We swore we weren’t going to become, like, those people. We’d read about them, of course. You can’t go a week in this country without stumbling upon a story about someone outfitting their Chihuahua in a knockoff Oscar dress, or putting up their Labrador in an $85-a-night doggie hotel, or giving up a promotion because their ornery beagle might not like living in Cincinnati.
So as we made our way to a New Jersey animal shelter to adopt our dog one spring morning five years ago, my wife and I spent the drive making up rules for ourselves: We’ll never break the bank for surgery after Murphy eats a cassette tape! We’ll never him get that organic pet food! We’ll never pay for a dog-walker! And we’ll never, never go around referring to ourselves as the dog’s “parents.” Not us.
excerpt from Michael Schaffer’s
One Nation Under Dog.
I don’t need to tell you that things soon got a lot more complicated. It’s an iron law of all those doggie memoirs that seem to perpetually ride the best-seller lists: Just as the romantic-comedy heroine must wind up with the guy she’d vowed not to marry if he were the last man on Earth, so must the adorable pooch stomp on your last nerve—and chow down on your wallet—before working his way into your heart.
Suffice it to say: Five years later, we have a Saint Bernard who is on antidepressants.
My own life, alas, isn’t colorful enough for a doggie memoir. So I set out to do something else: Write a book about just how we became a pampered-pet country, this land of doggie yoga and kitty acupuncture and frequent-flier miles for pets. The stats I came across suggested that this was relatively recent. In 1994, total pet-industry spending was $17 billion. By 2008, it was $43 billion—a boom in spending on “human-grade” pet food, personal pet trainers, feline kidney transplants, canine root canals, and mobile pet grooming. The pet-love defied the 2001 recession and seems to be resisting this one, too.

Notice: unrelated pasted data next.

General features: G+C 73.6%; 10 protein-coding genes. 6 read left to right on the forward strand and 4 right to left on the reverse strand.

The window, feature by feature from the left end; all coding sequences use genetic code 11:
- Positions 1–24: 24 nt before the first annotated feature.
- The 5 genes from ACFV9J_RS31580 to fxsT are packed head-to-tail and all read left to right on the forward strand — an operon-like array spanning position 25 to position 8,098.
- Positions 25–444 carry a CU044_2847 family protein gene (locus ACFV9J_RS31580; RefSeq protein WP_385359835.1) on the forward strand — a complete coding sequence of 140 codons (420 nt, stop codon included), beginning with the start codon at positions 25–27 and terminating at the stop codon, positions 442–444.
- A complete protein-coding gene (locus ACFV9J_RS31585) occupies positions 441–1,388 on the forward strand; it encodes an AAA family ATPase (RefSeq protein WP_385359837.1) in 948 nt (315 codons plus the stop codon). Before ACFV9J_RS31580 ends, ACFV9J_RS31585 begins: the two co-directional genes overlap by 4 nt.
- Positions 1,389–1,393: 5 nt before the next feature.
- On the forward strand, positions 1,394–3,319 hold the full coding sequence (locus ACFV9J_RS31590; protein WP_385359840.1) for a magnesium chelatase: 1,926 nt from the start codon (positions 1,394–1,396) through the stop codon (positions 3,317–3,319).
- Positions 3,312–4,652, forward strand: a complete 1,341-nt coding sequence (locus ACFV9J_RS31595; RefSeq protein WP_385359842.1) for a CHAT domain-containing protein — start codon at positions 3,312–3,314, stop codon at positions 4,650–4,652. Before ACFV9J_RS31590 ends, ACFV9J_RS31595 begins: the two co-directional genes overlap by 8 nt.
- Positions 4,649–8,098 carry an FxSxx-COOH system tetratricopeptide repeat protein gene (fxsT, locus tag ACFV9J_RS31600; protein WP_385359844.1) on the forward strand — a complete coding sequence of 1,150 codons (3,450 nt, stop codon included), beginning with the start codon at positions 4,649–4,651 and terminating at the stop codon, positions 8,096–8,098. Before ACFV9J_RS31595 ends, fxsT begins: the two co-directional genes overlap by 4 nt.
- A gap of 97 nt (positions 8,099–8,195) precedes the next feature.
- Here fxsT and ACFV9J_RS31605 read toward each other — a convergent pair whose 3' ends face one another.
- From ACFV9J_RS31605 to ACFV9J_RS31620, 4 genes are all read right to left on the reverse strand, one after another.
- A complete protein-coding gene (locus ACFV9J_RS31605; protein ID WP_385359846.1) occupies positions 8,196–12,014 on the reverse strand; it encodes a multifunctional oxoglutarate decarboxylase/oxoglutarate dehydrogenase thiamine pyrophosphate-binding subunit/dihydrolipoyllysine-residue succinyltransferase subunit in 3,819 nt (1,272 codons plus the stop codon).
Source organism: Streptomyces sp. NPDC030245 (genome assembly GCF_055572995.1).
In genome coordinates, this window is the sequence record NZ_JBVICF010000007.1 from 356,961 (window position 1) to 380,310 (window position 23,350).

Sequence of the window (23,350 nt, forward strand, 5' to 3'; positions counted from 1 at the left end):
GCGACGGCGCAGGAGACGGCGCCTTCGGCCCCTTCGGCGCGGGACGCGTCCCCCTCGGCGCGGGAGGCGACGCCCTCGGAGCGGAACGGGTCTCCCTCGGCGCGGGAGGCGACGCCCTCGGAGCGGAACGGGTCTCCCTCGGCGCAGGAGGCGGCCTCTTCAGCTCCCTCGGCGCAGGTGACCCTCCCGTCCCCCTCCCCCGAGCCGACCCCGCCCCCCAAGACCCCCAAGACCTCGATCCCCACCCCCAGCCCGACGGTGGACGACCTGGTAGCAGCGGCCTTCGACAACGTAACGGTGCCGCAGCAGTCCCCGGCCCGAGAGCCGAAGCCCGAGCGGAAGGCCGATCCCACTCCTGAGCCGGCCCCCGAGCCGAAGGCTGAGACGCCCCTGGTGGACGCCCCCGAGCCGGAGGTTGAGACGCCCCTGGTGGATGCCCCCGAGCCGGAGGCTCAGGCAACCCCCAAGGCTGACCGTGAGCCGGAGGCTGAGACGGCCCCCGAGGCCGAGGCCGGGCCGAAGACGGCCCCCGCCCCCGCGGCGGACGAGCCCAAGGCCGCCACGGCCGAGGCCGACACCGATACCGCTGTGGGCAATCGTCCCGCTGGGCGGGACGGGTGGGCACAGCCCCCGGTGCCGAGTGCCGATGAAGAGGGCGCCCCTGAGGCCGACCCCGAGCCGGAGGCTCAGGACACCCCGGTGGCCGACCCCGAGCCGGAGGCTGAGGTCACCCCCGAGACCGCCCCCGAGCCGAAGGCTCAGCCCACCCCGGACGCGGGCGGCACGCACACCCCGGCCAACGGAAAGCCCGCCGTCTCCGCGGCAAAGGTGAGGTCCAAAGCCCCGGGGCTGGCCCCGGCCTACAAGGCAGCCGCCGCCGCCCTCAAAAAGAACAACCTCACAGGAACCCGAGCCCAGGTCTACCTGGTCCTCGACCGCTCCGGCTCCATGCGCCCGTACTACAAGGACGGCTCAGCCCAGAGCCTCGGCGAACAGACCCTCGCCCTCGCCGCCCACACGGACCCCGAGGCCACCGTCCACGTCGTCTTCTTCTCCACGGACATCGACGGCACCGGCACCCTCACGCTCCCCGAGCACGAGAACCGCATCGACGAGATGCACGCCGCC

Was this some sort of four-legged version of Dutch tulipmania, a last-days-of-Rome spectacle that demonstrates how doomed we are? I had my moments of wondering. Like, say, the moments I spent beside the runway at Pet Fashion Week, watching Amazonian models promenade couture-clad mutts under the klieg lights.
But as I got into the research a little bit, I realized the changes in how we treat our pets—not just in money but in time and energy and emotional interaction—were actually a fun-house reflection, for good and for ill, of broad currents in American society that have nothing to do with animals. Travel through petworld and you’ll find evidence of big trends, like our evolving ideas about family and nurturing and health, as well as less obvious ones, like the age of two-career families (why else do our housebound pets need amusement via “mentally enriching” toys?) and the rise of modern-day litigiousness (the age of the wrongful-pet-death lawsuit has arrived).
An anthropologist from Mars, with nothing to go on but the contents of a Petco superstore, could learn about all sorts of things in our society—from the culture wars to social networking. (Petco, incidentally, now owns the naming rights to San Diego’s Major League Baseball stadium.)
I decided to journey a bit farther. Over a couple of years, I visited a cutting-edge pet-food factory, a veterinary interventional radiology team, a Chihuahua meetup group, a grooming contest, a pet taxi service, a leash-law activist group, a legal conference on pet liability issues, a pet-loss bereavement group, a pet funeral home, a training academy, a puppy mill, a homeless-animal shelter that looks more like a Restoration Hardware boutique, more kennels and day spas than I care to mention, and a pet swimming club. My little story about pet pampering turned out to be equal parts Bobos in Paradise, Fast Food Nation, and Beethoven. It wasn’t about pets so much as it was about people.